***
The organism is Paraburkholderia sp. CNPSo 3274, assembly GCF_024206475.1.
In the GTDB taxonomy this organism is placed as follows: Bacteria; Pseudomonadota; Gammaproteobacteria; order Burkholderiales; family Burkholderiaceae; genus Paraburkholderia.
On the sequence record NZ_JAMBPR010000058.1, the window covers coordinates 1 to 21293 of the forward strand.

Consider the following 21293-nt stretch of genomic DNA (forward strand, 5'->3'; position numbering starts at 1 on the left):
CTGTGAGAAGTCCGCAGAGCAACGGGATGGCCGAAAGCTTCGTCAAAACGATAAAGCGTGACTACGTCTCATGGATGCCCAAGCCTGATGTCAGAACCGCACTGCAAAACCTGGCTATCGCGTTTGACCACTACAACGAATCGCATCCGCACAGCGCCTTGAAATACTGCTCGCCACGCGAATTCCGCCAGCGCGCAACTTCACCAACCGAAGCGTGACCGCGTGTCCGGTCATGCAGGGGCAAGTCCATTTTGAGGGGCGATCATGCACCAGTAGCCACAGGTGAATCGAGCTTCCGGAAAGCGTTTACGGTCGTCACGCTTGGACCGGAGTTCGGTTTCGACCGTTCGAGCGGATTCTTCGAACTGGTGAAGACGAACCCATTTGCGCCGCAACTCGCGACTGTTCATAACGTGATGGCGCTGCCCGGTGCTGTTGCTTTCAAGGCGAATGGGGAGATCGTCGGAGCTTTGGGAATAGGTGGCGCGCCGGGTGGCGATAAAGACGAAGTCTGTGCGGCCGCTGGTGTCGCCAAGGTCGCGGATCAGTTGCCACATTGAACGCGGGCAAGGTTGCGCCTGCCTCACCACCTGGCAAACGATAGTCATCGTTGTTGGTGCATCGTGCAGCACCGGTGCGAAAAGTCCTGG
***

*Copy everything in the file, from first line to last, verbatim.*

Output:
The organism is Paraburkholderia sp. CNPSo 3274, assembly GCF_024206475.1.
In the GTDB taxonomy this organism is placed as follows: Bacteria; Pseudomonadota; Gammaproteobacteria; order Burkholderiales; family Burkholderiaceae; genus Paraburkholderia.
On the sequence record NZ_JAMBPR010000058.1, the window covers coordinates 1 to 21293 of the forward strand.

Consider the following 21293-nt stretch of genomic DNA (forward strand, 5'->3'; position numbering starts at 1 on the left):
CTGTGAGAAGTCCGCAGAGCAACGGGATGGCCGAAAGCTTCGTCAAAACGATAAAGCGTGACTACGTCTCATGGATGCCCAAGCCTGATGTCAGAACCGCACTGCAAAACCTGGCTATCGCGTTTGACCACTACAACGAATCGCATCCGCACAGCGCCTTGAAATACTGCTCGCCACGCGAATTCCGCCAGCGCGCAACTTCACCAACCGAAGCGTGACCGCGTGTCCGGTCATGCAGGGGCAAGTCCATTTTGAGGGGCGATCATGCACCAGTAGCCACAGGTGAATCGAGCTTCCGGAAAGCGTTTACGGTCGTCACGCTTGGACCGGAGTTCGGTTTCGACCGTTCGAGCGGATTCTTCGAACTGGTGAAGACGAACCCATTTGCGCCGCAACTCGCGACTGTTCATAACGTGATGGCGCTGCCCGGTGCTGTTGCTTTCAAGGCGAATGGGGAGATCGTCGGAGCTTTGGGAATAGGTGGCGCGCCGGGTGGCGATAAAGACGAAGTCTGTGCGGCCGCTGGTGTCGCCAAGGTCGCGGATCAGTTGCCACATTGAACGCGGGCAAGGTTGCGCCTGCCTCACCACCTGGCAAACGATAGTCATCGTTGTTGGTGCATCGTGCAGCACCGGTGCGAAAAGTCCTGG